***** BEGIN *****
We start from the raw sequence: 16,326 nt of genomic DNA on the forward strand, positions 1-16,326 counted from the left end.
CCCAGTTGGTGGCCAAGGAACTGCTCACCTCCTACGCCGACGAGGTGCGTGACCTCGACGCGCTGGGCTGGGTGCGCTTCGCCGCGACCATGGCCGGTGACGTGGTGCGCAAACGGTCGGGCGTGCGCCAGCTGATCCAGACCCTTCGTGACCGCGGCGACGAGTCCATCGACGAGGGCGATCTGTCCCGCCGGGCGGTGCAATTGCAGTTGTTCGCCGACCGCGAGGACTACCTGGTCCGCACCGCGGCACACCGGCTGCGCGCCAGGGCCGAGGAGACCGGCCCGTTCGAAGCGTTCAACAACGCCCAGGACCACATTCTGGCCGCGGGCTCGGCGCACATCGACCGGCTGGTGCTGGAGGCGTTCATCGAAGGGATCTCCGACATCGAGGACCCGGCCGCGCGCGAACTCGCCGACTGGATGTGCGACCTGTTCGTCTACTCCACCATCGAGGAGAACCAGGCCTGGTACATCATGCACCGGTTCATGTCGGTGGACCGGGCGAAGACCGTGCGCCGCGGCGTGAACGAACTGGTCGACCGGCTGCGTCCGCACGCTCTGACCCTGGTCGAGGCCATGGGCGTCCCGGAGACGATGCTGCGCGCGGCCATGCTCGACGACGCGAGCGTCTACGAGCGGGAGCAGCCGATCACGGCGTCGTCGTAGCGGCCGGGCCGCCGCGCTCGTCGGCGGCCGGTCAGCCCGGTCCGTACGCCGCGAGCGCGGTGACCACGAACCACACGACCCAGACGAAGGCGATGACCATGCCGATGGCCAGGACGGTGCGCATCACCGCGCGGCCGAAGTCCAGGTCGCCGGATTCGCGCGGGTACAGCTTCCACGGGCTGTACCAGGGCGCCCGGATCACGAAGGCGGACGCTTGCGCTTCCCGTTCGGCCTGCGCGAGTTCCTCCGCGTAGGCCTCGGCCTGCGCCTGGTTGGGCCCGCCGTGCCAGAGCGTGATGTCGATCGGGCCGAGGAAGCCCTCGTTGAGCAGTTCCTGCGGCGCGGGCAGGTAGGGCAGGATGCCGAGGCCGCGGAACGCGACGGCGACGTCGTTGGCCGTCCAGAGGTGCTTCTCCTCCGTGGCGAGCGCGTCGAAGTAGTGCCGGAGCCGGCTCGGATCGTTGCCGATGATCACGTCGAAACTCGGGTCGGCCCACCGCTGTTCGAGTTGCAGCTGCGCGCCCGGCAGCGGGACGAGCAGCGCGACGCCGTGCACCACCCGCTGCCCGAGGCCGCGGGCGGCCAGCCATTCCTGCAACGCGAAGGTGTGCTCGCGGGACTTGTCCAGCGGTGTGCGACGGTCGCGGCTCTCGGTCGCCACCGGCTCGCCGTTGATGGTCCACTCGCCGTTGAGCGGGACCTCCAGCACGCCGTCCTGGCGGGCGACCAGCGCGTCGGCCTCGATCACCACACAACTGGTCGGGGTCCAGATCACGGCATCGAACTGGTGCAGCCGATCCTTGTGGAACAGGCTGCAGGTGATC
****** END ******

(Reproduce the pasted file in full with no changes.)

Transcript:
We start from the raw sequence: 16,326 nt of genomic DNA on the forward strand, positions 1-16,326 counted from the left end.
CCCAGTTGGTGGCCAAGGAACTGCTCACCTCCTACGCCGACGAGGTGCGTGACCTCGACGCGCTGGGCTGGGTGCGCTTCGCCGCGACCATGGCCGGTGACGTGGTGCGCAAACGGTCGGGCGTGCGCCAGCTGATCCAGACCCTTCGTGACCGCGGCGACGAGTCCATCGACGAGGGCGATCTGTCCCGCCGGGCGGTGCAATTGCAGTTGTTCGCCGACCGCGAGGACTACCTGGTCCGCACCGCGGCACACCGGCTGCGCGCCAGGGCCGAGGAGACCGGCCCGTTCGAAGCGTTCAACAACGCCCAGGACCACATTCTGGCCGCGGGCTCGGCGCACATCGACCGGCTGGTGCTGGAGGCGTTCATCGAAGGGATCTCCGACATCGAGGACCCGGCCGCGCGCGAACTCGCCGACTGGATGTGCGACCTGTTCGTCTACTCCACCATCGAGGAGAACCAGGCCTGGTACATCATGCACCGGTTCATGTCGGTGGACCGGGCGAAGACCGTGCGCCGCGGCGTGAACGAACTGGTCGACCGGCTGCGTCCGCACGCTCTGACCCTGGTCGAGGCCATGGGCGTCCCGGAGACGATGCTGCGCGCGGCCATGCTCGACGACGCGAGCGTCTACGAGCGGGAGCAGCCGATCACGGCGTCGTCGTAGCGGCCGGGCCGCCGCGCTCGTCGGCGGCCGGTCAGCCCGGTCCGTACGCCGCGAGCGCGGTGACCACGAACCACACGACCCAGACGAAGGCGATGACCATGCCGATGGCCAGGACGGTGCGCATCACCGCGCGGCCGAAGTCCAGGTCGCCGGATTCGCGCGGGTACAGCTTCCACGGGCTGTACCAGGGCGCCCGGATCACGAAGGCGGACGCTTGCGCTTCCCGTTCGGCCTGCGCGAGTTCCTCCGCGTAGGCCTCGGCCTGCGCCTGGTTGGGCCCGCCGTGCCAGAGCGTGATGTCGATCGGGCCGAGGAAGCCCTCGTTGAGCAGTTCCTGCGGCGCGGGCAGGTAGGGCAGGATGCCGAGGCCGCGGAACGCGACGGCGACGTCGTTGGCCGTCCAGAGGTGCTTCTCCTCCGTGGCGAGCGCGTCGAAGTAGTGCCGGAGCCGGCTCGGATCGTTGCCGATGATCACGTCGAAACTCGGGTCGGCCCACCGCTGTTCGAGTTGCAGCTGCGCGCCCGGCAGCGGGACGAGCAGCGCGACGCCGTGCACCACCCGCTGCCCGAGGCCGCGGGCGGCCAGCCATTCCTGCAACGCGAAGGTGTGCTCGCGGGACTTGTCCAGCGGTGTGCGACGGTCGCGGCTCTCGGTCGCCACCGGCTCGCCGTTGATGGTCCACTCGCCGTTGAGCGGGACCTCCAGCACGCCGTCCTGGCGGGCGACCAGCGCGTCGGCCTCGATCACCACACAACTGGTCGGGGTCCAGATCACGGCATCGAACTGGTGCAGCCGATCCTTGTGGAACAGGCTGCAGGTGATC